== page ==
I’ve had an Arthur Machen collection sitting on my coffee table for years now, and I think I’m ready to start digging into that as well. There’s always something waiting for me…too many people out there are writing kickass books!
KR: Who were the authors that inspired you to write?
Hmm…can I answer all of them? Seriously though, this list would almost need to be comprehensive. Everything I’ve read, even the bad stuff, has inspired me in one way or another. Here’s a (very short) list of some of my favorites:
Stephen King, Cormac MacCarthy, Tolkien, Ursula K. Le Guin, Phillip K. Dick, J.K. Rowling, William Faulkner, Richard Matheson, Shirley Jackson, Clive Barker.
This is literally scratching the surface, and I already feel bad about people that just aren’t jumping to mind at the moment. Again, there’s almost too many to count.
KR: Do you work to an outline or plot or do you prefer to just see where an idea takes you?
I’ve done a bit of both over the years. Even though I’ve released or signed contracts for four books, I’ve written around eleven. Over the course of all those novels, I’ve continually played around with the process. A few times, I’ve thoroughly outlined, most notably on an unreleased novel titled Weep. It is a sprawling book with dozens of characters that spans hundreds of years. Doing something like that, I don’t know if it’s possible not to thoroughly plan.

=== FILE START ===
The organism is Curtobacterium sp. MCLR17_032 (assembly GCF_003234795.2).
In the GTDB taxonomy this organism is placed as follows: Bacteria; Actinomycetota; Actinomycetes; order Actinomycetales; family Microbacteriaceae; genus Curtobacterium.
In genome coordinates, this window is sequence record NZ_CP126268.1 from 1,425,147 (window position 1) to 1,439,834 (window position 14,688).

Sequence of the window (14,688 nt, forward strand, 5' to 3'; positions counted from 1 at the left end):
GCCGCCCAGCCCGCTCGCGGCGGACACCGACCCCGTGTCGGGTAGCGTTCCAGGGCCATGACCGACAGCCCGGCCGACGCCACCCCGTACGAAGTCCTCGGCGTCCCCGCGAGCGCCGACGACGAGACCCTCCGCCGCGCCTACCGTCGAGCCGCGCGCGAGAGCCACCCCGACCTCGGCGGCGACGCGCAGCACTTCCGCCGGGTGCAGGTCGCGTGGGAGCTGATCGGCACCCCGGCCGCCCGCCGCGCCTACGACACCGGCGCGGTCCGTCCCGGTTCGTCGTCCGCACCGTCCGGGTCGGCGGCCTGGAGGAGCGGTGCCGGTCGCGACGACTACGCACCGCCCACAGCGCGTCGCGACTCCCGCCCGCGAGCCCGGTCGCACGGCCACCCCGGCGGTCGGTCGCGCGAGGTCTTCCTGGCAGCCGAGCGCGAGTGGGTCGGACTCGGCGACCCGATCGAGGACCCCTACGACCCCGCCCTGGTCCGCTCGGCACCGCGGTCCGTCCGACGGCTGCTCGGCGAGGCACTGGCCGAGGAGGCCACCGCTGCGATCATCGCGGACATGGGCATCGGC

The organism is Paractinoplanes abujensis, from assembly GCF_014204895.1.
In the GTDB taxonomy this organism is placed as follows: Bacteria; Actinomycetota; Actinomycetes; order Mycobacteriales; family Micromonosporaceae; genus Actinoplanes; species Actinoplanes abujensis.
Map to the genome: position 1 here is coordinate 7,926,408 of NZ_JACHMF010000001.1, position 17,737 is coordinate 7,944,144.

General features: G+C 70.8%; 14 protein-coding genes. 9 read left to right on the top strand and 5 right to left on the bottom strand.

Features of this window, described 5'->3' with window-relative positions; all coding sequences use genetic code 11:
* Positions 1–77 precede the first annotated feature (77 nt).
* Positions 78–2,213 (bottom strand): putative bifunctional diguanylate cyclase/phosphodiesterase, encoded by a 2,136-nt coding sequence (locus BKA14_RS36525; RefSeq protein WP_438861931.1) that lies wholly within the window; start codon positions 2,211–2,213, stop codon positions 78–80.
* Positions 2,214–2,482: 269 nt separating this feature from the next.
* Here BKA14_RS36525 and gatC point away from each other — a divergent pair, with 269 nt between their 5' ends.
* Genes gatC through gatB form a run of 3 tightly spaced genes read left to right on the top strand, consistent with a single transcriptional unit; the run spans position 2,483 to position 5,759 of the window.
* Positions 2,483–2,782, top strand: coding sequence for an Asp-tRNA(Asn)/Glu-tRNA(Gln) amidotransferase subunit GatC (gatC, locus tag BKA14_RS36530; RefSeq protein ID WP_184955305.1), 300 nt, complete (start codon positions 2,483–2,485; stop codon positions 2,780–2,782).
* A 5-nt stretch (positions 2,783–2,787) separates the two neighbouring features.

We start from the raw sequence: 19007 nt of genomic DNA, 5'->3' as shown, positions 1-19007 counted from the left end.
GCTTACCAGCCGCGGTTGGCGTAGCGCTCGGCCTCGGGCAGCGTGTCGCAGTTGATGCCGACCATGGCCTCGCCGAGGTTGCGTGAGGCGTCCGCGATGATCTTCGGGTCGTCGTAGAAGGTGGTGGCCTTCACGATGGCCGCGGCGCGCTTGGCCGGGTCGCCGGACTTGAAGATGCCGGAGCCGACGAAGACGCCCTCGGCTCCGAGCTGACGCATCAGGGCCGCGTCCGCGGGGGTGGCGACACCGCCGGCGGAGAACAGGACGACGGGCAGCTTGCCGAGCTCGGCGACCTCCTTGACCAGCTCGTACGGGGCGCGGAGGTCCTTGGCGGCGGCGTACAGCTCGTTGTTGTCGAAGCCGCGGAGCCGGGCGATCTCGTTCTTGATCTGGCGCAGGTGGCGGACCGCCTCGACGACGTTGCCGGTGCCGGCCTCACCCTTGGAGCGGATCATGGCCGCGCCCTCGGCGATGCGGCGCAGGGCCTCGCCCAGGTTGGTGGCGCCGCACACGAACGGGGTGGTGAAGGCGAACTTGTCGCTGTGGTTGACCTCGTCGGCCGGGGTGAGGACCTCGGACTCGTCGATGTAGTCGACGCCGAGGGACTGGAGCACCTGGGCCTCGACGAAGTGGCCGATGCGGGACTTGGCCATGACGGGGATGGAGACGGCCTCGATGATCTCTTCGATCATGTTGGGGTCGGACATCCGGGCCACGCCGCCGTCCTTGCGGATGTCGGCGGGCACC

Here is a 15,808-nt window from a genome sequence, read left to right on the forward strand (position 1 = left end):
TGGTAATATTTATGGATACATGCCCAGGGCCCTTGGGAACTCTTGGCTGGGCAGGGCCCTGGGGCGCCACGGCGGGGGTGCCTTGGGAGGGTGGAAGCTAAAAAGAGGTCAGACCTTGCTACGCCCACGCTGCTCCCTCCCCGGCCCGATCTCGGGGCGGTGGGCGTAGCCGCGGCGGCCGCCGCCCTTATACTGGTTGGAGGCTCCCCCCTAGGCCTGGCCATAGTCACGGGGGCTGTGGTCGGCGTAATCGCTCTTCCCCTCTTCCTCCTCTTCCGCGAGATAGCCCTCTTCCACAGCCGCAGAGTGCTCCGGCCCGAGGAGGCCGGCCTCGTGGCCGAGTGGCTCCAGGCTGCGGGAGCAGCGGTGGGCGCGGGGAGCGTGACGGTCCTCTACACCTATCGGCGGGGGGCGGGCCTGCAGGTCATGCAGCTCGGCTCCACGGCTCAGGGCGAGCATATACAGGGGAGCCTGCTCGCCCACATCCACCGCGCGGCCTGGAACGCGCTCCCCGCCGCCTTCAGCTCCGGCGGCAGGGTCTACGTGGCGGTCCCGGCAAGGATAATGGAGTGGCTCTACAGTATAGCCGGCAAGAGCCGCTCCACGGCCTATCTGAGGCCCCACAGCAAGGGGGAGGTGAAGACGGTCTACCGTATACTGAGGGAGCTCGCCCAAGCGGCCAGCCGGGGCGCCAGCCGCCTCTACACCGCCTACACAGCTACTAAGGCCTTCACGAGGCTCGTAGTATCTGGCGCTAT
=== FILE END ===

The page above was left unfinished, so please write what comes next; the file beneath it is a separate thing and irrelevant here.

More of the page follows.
Most of the time, I like to let the story take me where it wants to, especially in regards to characters. Once you get to really know them, it’s fun to drop them into a situation and see how they would choose to get out of it.
KR: What kind of research do you do, and how long do you spend researching before beginning a book?
Again, depends on the book. I rarely spend large amounts of time before I start writing, mainly because I don’t usually know what kind of research I might need. For my books, it’s usually more in the moment. I hate to check my phone when I’m writing, but occasionally, you just have to. A quick search on “How long does it take for lime to dissolve a body” or “Has anyone ever been murdered by a corkscrew” can go a long way. I’m pretty sure that most horror writers are on some secret government watch lists.